August 25 2023
Barrie (24 Aug. 2023) ― For a week, participants at the National Union’s 24th annual Leadership Development School looked at the changing conditions the labour movement faces and how we respond.
“In our day-to-day jobs, we often are so busy dealing with urgent problems that we don’t have time to look at major issues facing our unions or how we can use new tools to respond to the challenges we face,” said Bert Blundon, NUPGE President. “Our Leadership Development School provides a people with the opportunity to explore important issues facing our movement.”
Participants made use of formal and informal learning opportunities
Participants came from across Canada and from the American and Irish labour movements.
There were 18 in-class sessions. These included the core curriculum, dealing with leadership, strategic planning and organizational change. Participants were also learning from each other during informal discussions.
Below: Participants showing solidarity for striking MGEU/NUPGE members; Members engaging in group discussion; Bert Blundon, NUPGE President with Laura Walton, CUPE President, Local 1022
Sessions looked at changing conditions workers and unions face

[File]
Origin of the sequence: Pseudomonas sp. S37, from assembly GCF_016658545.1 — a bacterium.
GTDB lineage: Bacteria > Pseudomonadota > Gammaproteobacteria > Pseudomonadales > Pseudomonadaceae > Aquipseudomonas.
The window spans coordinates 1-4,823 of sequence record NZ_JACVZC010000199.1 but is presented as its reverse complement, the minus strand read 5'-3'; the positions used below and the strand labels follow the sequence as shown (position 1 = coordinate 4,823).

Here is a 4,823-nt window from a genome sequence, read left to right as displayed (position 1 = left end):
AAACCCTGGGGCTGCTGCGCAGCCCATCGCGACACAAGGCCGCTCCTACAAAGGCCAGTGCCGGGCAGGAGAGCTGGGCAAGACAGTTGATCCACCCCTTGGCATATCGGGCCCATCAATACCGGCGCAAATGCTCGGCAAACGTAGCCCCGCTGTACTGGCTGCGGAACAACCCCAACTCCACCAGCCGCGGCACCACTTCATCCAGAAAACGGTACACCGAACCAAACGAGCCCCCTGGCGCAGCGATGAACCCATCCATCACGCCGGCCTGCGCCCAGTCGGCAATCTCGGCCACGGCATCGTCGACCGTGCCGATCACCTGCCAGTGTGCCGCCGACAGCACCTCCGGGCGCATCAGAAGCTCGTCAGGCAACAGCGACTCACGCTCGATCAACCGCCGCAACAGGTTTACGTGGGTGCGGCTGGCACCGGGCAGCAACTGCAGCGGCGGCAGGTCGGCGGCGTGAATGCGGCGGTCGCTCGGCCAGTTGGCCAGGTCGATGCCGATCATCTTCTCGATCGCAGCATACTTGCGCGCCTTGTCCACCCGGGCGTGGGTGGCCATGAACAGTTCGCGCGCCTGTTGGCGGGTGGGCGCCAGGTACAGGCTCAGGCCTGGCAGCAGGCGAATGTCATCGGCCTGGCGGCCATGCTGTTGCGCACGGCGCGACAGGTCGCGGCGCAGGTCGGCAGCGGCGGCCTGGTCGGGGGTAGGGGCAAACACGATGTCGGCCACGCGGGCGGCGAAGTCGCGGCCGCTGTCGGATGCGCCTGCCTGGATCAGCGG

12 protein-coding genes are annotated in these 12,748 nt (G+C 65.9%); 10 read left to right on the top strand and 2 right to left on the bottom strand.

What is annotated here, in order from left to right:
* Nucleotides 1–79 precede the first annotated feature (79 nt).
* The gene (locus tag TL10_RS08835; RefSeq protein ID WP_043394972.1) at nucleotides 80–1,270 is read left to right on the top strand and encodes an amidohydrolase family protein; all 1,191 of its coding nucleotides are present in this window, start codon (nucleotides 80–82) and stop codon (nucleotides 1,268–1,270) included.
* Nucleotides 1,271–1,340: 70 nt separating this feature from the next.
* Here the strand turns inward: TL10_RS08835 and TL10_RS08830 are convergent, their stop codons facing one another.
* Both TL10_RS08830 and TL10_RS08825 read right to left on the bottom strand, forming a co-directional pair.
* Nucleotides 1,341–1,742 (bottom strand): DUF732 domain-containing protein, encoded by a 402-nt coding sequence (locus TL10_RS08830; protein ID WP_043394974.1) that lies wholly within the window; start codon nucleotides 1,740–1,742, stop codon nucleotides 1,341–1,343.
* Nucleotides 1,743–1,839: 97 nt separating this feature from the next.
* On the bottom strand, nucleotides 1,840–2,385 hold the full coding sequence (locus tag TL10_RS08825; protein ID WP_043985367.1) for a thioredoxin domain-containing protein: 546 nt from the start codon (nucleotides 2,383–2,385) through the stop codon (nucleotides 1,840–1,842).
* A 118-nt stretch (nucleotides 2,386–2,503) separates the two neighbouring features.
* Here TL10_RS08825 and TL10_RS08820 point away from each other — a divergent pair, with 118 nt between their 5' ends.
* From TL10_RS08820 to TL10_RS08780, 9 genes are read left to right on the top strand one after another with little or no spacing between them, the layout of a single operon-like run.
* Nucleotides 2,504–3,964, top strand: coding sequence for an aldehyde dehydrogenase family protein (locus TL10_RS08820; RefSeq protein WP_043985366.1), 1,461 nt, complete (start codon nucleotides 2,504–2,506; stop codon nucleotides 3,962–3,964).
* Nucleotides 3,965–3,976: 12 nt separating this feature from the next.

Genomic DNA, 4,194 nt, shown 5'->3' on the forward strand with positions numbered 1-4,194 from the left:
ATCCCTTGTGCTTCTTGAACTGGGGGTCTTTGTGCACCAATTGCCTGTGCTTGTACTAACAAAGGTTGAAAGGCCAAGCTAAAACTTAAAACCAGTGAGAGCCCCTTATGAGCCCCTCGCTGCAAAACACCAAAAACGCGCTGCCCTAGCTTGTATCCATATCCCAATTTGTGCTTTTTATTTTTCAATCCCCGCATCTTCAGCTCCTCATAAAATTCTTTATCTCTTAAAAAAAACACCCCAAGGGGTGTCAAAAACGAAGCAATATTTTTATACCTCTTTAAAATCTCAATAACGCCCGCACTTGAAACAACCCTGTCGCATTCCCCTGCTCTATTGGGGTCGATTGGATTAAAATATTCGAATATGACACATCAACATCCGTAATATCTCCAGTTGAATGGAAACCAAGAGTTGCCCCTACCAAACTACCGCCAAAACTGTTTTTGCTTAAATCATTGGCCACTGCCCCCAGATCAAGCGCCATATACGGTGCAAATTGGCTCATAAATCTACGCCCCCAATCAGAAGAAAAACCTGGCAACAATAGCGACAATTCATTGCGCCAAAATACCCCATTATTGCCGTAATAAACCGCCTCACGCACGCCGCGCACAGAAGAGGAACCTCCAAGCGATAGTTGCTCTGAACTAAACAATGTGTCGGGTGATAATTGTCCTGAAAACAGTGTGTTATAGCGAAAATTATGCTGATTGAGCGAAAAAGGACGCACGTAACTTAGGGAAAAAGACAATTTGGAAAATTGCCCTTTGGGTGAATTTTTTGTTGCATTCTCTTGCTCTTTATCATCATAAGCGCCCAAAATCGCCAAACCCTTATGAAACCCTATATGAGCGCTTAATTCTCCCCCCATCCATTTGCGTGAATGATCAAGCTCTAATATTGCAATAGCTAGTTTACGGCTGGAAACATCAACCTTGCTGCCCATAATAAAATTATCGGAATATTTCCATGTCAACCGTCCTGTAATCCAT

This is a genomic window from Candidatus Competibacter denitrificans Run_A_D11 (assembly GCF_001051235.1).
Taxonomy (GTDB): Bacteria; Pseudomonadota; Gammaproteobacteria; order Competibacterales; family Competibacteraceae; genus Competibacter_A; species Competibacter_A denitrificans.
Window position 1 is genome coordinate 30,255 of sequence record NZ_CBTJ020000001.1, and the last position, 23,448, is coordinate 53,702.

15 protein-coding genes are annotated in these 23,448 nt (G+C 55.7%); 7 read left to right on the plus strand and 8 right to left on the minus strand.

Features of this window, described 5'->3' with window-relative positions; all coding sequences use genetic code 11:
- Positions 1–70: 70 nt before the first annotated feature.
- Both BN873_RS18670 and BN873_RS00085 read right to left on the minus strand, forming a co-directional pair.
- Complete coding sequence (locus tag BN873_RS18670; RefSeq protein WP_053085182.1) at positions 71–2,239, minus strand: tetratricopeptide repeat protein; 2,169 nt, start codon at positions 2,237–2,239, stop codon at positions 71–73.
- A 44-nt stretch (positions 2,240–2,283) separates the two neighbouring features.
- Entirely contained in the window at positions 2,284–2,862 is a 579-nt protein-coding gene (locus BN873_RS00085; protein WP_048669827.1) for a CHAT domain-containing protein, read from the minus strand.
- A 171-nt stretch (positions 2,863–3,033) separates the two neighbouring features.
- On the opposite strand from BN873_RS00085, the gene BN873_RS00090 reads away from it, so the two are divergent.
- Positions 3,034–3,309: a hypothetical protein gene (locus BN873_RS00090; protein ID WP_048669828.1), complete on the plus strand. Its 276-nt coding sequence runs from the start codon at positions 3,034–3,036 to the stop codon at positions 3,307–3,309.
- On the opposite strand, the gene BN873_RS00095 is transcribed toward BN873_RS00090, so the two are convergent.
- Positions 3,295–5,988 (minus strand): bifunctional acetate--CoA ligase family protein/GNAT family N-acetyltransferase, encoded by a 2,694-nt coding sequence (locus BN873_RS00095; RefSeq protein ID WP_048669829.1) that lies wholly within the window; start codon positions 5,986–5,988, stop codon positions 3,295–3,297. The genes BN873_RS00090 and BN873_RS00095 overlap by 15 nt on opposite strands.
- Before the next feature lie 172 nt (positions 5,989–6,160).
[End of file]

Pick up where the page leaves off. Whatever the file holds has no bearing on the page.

The conditions that workers and unions in Canada are facing have been changing dramatically. Several sessions looked at the changing economic and political environments and how these affect the gains workers can hope to achieve through their unions.
Participants discussed how public support for unions is higher than it has been in many years and that union members expectations and willingness to fight have also increased. Disenchantment with years of cuts and growing inequality provides an opportunity to push for change at the political level, but there is also a danger that people will turn to the far right if they don’t see solutions that meet their needs. There was also discussion of what the labour movement can do so that workers don’t lose opportunities to make gains.
Making sure no one is left behind
There were also sessions to help participants deal with major issues like racism that can result in some members being left behind and that can undermine union solidarity.
The discussion about how to make sure that no one is left behind extended to discussions of how we take action on climate change and union governance. A presentation on tax fairness looked at the role the tax system should play in ensuring that it is those who can afford to do so who are paying for the cost of climate action. And while another presentation looked at what needs to be part of Just Transition if it is actually going to meet the needs of workers. The discussion of good governance included the need to ensure that board solidarity doesn’t prevent problems like systematic racism from being addressed.